For reference I differentiated between Threat and Attack Models last year.
- Threat Modeling: Identifying parties with the capabilities and intentions to exploit a vulnerability in an asset
- Attack Modeling: Identifying vectors by which any threat could exploit an asset; i.e., the identity of the threat is irrelevant -- the method matters here
- Adversary Imagination and Simulation: The former involves thinking about how an adversary would act like a threat and perform an attack. The latter is actually acting as the threat upon production assets. The article mentions doing the latter for computer concerns.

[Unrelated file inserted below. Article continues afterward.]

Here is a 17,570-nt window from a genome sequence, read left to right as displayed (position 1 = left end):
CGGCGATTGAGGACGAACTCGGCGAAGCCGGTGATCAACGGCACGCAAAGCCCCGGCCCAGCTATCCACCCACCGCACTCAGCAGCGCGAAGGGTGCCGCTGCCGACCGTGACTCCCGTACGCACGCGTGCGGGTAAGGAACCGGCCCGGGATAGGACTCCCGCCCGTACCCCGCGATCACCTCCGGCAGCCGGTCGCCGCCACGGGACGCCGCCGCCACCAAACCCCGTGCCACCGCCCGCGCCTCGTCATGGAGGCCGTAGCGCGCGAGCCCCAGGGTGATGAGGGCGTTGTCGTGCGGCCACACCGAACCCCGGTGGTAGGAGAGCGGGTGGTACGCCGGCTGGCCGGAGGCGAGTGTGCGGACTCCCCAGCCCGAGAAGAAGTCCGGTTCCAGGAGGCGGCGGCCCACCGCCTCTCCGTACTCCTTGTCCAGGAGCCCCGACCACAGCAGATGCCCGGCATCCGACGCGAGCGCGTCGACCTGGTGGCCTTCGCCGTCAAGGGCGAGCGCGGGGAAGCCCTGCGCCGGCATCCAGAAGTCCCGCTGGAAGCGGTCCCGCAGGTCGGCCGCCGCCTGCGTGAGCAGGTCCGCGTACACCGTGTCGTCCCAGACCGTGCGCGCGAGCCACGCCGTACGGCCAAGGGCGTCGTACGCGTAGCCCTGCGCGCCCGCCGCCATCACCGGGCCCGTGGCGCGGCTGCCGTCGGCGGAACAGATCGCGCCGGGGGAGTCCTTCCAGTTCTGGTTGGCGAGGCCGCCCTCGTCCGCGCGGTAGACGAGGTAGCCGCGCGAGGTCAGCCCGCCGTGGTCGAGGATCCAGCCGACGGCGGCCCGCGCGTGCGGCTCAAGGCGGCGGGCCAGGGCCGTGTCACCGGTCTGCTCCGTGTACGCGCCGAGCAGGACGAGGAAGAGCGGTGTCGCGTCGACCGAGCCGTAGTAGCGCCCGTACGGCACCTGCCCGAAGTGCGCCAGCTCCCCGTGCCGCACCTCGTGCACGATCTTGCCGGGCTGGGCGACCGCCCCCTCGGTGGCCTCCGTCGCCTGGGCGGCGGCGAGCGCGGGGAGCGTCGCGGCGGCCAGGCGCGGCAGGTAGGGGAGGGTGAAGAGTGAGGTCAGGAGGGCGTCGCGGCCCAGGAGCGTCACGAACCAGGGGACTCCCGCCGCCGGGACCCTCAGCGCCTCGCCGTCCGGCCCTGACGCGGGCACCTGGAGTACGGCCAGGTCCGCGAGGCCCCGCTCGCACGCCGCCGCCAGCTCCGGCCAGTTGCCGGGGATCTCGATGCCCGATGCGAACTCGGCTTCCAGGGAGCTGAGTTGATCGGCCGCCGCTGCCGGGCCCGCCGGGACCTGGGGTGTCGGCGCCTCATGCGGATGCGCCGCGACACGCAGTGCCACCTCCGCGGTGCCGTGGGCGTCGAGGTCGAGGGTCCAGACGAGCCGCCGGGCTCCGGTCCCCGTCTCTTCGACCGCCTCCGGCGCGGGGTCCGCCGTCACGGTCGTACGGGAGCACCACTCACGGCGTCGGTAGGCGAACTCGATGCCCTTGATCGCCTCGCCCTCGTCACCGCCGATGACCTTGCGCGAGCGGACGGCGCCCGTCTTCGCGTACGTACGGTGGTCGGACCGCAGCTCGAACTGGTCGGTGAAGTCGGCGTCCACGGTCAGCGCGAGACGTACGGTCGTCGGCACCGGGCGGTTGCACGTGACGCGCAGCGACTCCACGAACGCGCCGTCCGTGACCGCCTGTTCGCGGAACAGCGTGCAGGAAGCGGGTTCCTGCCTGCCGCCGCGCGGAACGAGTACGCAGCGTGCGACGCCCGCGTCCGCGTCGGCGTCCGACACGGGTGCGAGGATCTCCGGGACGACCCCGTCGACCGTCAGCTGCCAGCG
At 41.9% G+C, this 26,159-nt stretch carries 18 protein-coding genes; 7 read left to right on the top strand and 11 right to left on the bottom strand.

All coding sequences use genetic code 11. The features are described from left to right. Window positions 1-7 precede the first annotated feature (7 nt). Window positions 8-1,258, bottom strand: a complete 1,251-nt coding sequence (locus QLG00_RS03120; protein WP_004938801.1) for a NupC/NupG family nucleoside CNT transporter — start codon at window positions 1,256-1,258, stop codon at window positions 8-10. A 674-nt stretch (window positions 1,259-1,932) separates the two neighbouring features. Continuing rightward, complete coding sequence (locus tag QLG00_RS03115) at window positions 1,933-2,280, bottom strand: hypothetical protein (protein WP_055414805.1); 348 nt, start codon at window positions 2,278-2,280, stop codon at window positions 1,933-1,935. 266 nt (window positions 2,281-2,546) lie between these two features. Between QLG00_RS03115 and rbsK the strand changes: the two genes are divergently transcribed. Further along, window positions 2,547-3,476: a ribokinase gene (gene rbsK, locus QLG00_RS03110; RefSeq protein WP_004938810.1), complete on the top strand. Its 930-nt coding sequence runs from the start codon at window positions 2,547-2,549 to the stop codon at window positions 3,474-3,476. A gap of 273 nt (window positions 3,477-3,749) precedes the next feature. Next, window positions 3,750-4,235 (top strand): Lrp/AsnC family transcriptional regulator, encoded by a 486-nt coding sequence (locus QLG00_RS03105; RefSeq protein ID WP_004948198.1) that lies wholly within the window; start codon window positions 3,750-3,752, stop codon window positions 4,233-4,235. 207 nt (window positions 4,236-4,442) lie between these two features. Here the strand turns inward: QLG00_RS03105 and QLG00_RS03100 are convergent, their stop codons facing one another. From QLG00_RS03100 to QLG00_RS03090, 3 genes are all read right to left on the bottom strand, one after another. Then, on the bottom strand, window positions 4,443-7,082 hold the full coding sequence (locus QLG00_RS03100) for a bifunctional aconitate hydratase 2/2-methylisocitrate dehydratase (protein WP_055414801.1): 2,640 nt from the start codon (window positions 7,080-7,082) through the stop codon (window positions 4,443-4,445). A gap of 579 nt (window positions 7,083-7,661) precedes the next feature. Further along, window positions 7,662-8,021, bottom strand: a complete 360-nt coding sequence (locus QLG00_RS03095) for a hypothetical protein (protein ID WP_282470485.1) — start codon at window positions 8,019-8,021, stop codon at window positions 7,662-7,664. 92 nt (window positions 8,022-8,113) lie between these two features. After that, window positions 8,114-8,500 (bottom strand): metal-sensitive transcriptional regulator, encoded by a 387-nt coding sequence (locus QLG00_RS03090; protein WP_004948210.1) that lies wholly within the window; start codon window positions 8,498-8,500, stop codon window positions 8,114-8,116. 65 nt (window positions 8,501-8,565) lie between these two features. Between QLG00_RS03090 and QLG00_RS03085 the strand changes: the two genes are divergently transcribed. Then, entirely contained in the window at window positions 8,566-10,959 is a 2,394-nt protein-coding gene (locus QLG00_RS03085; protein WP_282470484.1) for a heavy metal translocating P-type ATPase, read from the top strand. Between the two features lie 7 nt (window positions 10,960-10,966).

I am not a big fan of adversary imagination as the end result of any activity. It's far too likely to rest on untested assumptions and you end up with defense or management by belief instead of by fact.
I thought it was helpful to see that a big company like Intel works to integrate personnel from across its business into these exercises to stimulate security awareness and guide resistance, detection, and response.
I found this excerpt interesting too:
Finally, we make it clear when we invite people to a war game that they are not required to fix the vulnerabilities they discover. Within Intel's corporate culture, we take pride in identifying a problem and then owning the solution, but telling participants "you find it, you fix it" could discourage them from speaking up.